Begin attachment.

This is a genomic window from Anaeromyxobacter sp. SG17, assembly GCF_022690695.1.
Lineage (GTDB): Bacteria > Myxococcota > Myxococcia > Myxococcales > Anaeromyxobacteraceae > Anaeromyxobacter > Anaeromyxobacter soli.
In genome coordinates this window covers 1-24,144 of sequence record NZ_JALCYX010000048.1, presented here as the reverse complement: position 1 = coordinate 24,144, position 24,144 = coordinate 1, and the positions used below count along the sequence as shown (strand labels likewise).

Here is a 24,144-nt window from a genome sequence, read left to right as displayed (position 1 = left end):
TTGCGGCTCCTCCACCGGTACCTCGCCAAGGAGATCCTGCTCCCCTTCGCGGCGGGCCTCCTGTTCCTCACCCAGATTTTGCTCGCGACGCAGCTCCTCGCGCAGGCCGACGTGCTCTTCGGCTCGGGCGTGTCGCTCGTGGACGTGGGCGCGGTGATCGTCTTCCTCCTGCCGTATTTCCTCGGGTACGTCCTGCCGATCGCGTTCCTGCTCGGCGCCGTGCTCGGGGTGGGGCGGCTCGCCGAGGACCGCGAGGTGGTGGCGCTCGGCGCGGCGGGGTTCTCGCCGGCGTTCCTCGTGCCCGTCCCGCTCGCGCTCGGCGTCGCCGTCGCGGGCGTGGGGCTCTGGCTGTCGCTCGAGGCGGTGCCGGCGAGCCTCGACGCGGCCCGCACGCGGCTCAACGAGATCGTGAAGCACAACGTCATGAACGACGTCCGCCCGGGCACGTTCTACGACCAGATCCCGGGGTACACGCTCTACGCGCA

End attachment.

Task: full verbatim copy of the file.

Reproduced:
This is a genomic window from Anaeromyxobacter sp. SG17, assembly GCF_022690695.1.
Lineage (GTDB): Bacteria > Myxococcota > Myxococcia > Myxococcales > Anaeromyxobacteraceae > Anaeromyxobacter > Anaeromyxobacter soli.
In genome coordinates this window covers 1-24,144 of sequence record NZ_JALCYX010000048.1, presented here as the reverse complement: position 1 = coordinate 24,144, position 24,144 = coordinate 1, and the positions used below count along the sequence as shown (strand labels likewise).

Here is a 24,144-nt window from a genome sequence, read left to right as displayed (position 1 = left end):
TTGCGGCTCCTCCACCGGTACCTCGCCAAGGAGATCCTGCTCCCCTTCGCGGCGGGCCTCCTGTTCCTCACCCAGATTTTGCTCGCGACGCAGCTCCTCGCGCAGGCCGACGTGCTCTTCGGCTCGGGCGTGTCGCTCGTGGACGTGGGCGCGGTGATCGTCTTCCTCCTGCCGTATTTCCTCGGGTACGTCCTGCCGATCGCGTTCCTGCTCGGCGCCGTGCTCGGGGTGGGGCGGCTCGCCGAGGACCGCGAGGTGGTGGCGCTCGGCGCGGCGGGGTTCTCGCCGGCGTTCCTCGTGCCCGTCCCGCTCGCGCTCGGCGTCGCCGTCGCGGGCGTGGGGCTCTGGCTGTCGCTCGAGGCGGTGCCGGCGAGCCTCGACGCGGCCCGCACGCGGCTCAACGAGATCGTGAAGCACAACGTCATGAACGACGTCCGCCCGGGCACGTTCTACGACCAGATCCCGGGGTACACGCTCTACGCGCA